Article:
It honestly makes me sad that posts tagged “death” and such are almost always about suicide, self-harm, and depression, not just because these are all very serious subjects that need greater understanding and support but because death is so much more than all those things that are punctuated with horror gifs.  It’s more than the transformation described in the Tarot, more than the biological cycle of putrefaction and decomposition.  It’s a constant fear in the back of most of our minds, but while you shouldn’t obsess over it and forget to live, you can’t ignore it, either, and pretending otherwise just seems to worsen the anxiety and terror.  Even I get existential crises every so often, and it’s a struggle I’ve been waging since I was the little kid with too many nightmares.  Facing death, dancing and arguing and laughing with death, can be one of the most powerful things you do.

Now, I don’t mean to romanticize death.  It’s gross, juicy, often bloody, and literally and metaphorically shitty.  It smells.  It leaves a mess that makes you wish you were cleaning up a drunk’s vomit instead.  Morticians have to take care of filthy details that most people aren’t aware of and don’t know that they’re grateful for it.  It’s terrifying and people go screaming into the darkness with anger, fear, or some unholy combination.  When people say they want to die with dignity, I just hope that they have a pretty loose definition of ‘dignity.’

A person’s fear of the end would, I believe, make them particularly well-suited for beginning death work rather than alienate them from it.  With that anxiety comes  a profound understanding of the magnitude of death’s presence, hovering over us like that one person who always reads over our shoulder no matter how many times you try to elbow them away, of the terror of one day returning to a state of nonexistence that somehow seems so much worse than the yawning stretch of time before our births in which we were just as nonexistent.  Death work requires facing that fear, actively working with it and incorporating it into one’s life in an odd sort of dichotomy that doesn’t seem like it should work but in reality is the greatest balance in a mortal’s life.  Acknowledging the reality of our inevitable death makes it easier to live our lives; you can’t deal with a problem before you realize there’s a problem in the first place, after all, the “problem” here being the existential anxiety that shadows our footsteps.  If I don’t find love before a certain age, then I’ll be too old and end up dying alone, cries our heart, desperate not to get attached with strings but doing so all the same.  I may have achieved something I’ve worked hard for, but in the end what does it really matter? demand our hands, callused and white-knuckling a beer bottle. What should be some of our most shining moments or defining lessons become weighed down with the stones in Virginia Woolf’s pockets.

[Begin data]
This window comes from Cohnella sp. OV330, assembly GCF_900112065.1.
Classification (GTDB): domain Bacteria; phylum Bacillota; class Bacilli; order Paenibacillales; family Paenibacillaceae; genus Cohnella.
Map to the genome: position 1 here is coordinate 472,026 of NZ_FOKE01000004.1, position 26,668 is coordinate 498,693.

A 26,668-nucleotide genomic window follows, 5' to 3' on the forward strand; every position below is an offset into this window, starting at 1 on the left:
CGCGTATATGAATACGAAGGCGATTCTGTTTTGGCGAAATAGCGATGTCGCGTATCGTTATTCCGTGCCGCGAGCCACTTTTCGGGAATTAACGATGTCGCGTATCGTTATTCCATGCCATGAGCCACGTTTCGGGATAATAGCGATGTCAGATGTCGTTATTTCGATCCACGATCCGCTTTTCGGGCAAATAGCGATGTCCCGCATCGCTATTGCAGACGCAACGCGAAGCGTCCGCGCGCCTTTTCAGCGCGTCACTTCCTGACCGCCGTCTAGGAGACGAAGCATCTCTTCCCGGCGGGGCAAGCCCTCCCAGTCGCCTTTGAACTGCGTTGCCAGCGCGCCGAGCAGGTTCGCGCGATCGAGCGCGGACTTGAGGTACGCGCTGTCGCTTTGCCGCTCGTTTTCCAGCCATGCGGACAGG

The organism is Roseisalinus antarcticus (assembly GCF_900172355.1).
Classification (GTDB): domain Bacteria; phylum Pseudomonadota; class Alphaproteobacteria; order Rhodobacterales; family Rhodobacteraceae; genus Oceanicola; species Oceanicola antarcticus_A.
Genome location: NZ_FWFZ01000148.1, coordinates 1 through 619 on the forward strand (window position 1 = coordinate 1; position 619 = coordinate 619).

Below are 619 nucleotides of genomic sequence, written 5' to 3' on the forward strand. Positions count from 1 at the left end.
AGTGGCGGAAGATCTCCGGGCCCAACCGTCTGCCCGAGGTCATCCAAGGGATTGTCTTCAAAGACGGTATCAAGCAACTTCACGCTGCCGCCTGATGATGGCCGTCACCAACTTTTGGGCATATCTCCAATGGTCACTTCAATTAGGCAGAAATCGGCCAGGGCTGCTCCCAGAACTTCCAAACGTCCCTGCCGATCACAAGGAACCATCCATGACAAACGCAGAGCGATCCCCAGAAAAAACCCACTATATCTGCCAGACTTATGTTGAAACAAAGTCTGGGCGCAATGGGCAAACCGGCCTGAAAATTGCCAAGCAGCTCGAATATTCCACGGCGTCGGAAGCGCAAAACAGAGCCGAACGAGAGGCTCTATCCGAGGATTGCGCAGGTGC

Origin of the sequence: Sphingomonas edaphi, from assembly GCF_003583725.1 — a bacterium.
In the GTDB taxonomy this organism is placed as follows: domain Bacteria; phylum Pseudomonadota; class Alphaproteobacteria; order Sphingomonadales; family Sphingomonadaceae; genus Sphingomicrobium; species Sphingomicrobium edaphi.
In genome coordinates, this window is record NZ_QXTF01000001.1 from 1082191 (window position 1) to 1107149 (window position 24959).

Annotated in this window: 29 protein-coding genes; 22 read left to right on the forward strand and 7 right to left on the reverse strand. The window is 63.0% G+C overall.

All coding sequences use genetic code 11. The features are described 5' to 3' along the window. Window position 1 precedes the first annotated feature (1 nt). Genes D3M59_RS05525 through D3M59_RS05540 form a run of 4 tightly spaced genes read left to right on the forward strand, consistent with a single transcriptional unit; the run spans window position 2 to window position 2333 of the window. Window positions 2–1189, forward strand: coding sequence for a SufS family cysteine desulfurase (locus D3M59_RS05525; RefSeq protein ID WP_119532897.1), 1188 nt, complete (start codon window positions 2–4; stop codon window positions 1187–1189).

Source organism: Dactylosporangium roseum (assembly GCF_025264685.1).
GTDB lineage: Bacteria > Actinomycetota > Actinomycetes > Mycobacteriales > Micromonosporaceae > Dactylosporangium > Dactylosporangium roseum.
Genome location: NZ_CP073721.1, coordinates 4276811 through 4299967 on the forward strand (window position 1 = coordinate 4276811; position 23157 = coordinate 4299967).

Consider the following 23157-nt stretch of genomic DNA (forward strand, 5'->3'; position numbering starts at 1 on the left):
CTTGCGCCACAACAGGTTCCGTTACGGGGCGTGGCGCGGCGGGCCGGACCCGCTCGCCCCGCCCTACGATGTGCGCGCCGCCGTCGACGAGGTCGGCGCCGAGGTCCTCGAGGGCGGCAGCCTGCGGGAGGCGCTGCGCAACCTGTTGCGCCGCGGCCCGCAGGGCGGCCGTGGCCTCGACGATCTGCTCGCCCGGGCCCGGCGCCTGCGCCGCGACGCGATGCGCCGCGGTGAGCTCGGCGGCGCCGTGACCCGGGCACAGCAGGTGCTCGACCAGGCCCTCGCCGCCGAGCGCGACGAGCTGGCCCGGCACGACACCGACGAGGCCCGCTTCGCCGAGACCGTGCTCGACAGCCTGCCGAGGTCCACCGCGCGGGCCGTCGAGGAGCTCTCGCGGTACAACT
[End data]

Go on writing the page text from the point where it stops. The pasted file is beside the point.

But rather than being a source of angst and depression, engaging in death work, even shadow work, can ultimately lead to the greatest self-empowerment of all: choosing the meaning of our own lives.  Whether you’re an atheist who fully believes in materialism or a polytheist who worships gods with all their divine power, there is no greater power than being able to say, “I am, and this is why.”

The oft-feared Morrígan revels in the slaughter, sure, but she also grieves it, and it’s a way of maintaining a brutal practicality about the darkest aspects of mortality – the violence, the gore, the desperation, heroism and cowardice both – without sacrificing or demeaning the heartbreak and emotionality of it.  Death doesn’t really happen to you (presumably it’s rather difficult to be upset about being dead when you’re, you know, dead) so much as the people who are left behind.  It’s no accident that the folkloric banshee has roots going back to Badb herself, or that the myths are rife with warriors bringing back the heads of their enemies and honoring them, or that ancestor veneration is such an integral part of the practices of many Irish polytheists.  Perhaps we can take comfort in knowing that we continue to act as social agents in death, even if we aren’t aware of it, and that every person regardless of identity or status will necessarily take tea with Death, sooner or later.

My favorite portrayal of death comes from Philip Pullman’s His Dark Materials trilogy.  I haven’t read it since middle school, but from what I vaguely remember and which always stuck with me, one of the worlds that the main characters explore is one in which a person’s death is born with them, is their closest friend and confidante throughout their life, and simply leads them away hand-in-hand when it’s time to die.

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